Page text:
Research highlights need for paid political content to come with clear disclosures, write Philip Howard and Bence Kollany
Social media companies such as Facebook and Twitter have begun to share evidence of how their platforms are used and abused during elections. They have developed interesting new initiatives to encourage civil debate on public policy issues and voter turnout on election day.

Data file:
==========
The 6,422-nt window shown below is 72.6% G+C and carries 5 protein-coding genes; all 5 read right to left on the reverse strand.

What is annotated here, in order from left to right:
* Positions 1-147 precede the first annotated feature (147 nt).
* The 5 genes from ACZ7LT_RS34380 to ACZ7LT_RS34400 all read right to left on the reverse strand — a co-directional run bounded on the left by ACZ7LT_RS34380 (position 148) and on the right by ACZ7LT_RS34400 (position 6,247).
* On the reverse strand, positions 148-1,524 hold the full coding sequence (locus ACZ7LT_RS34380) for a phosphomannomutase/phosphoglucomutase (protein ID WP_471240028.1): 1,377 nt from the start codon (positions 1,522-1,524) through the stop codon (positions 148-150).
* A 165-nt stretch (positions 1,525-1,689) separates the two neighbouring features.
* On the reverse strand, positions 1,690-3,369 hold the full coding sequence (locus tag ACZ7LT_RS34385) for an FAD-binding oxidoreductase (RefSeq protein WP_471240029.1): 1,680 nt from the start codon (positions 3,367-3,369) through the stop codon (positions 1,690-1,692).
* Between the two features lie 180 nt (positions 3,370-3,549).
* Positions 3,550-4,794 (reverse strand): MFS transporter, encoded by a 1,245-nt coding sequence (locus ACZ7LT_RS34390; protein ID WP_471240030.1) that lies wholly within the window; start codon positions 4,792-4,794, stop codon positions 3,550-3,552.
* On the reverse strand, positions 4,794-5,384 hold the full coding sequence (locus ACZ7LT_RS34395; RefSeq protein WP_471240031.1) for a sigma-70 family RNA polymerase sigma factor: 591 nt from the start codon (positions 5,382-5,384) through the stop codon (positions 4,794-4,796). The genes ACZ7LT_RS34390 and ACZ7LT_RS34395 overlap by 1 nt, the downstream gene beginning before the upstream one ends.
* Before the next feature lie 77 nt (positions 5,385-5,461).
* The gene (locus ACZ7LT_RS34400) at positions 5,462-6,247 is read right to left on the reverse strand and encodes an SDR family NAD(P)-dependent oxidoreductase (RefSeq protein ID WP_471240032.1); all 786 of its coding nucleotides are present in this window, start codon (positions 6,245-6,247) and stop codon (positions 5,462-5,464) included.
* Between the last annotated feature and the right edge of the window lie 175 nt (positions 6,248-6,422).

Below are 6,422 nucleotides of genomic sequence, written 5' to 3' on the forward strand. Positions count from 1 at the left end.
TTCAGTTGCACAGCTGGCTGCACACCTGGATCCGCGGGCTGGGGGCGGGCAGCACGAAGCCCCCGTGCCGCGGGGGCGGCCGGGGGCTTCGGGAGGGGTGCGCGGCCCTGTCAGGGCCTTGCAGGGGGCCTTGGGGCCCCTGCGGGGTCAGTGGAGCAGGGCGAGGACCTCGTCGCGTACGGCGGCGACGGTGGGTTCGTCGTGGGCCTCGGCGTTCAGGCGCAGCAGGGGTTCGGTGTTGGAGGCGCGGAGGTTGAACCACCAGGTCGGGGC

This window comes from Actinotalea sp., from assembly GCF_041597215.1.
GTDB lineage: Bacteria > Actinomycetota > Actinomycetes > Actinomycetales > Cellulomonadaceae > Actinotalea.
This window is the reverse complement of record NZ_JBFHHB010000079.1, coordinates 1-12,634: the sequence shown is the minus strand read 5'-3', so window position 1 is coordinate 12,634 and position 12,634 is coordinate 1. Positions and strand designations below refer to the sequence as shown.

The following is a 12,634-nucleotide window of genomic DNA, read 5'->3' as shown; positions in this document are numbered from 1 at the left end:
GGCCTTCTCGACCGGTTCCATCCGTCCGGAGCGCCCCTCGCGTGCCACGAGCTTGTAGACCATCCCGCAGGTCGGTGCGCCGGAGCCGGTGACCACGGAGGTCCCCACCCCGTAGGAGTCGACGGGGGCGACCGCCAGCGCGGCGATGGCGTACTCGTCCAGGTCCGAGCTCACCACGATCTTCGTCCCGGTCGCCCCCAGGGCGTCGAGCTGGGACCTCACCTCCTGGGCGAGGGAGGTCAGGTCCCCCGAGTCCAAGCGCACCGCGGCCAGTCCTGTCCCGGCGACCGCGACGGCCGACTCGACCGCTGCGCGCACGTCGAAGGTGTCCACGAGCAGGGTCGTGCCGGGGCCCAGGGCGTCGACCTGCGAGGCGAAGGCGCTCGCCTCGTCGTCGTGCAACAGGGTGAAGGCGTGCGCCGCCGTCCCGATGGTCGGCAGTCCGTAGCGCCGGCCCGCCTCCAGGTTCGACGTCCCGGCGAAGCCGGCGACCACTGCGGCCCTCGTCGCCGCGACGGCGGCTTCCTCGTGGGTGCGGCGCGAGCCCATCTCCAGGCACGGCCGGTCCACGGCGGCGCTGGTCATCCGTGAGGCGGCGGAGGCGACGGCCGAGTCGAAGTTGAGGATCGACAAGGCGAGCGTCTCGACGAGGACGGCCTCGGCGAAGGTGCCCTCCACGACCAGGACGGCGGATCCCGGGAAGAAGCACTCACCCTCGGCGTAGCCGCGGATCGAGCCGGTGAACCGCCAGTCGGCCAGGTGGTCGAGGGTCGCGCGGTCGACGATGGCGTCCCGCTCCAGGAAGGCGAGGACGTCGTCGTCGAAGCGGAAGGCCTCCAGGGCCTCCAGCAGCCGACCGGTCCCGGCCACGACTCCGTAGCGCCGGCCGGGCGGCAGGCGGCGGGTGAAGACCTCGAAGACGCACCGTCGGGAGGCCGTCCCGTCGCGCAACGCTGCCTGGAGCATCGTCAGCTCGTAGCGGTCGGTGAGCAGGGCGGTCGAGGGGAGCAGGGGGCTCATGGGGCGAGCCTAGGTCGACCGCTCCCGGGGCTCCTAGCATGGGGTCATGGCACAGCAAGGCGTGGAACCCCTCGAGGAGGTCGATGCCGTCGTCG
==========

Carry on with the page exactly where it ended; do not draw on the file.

Computational propaganda flourished during the 2016 US presidential election. But what is most concerning is not so much the amount of fake news on social media, but where it might have been directed. False information didn’t flow evenly across social networks. There were six states where Donald Trump’s margin of victory was less than 2% – Florida, Michigan, Minnesota, New Hampshire, Pennsylvania and Wisconsin. If there were any real-world consequences to fake news, that’s where they would appear – where public opinion was evenly split right up to election day.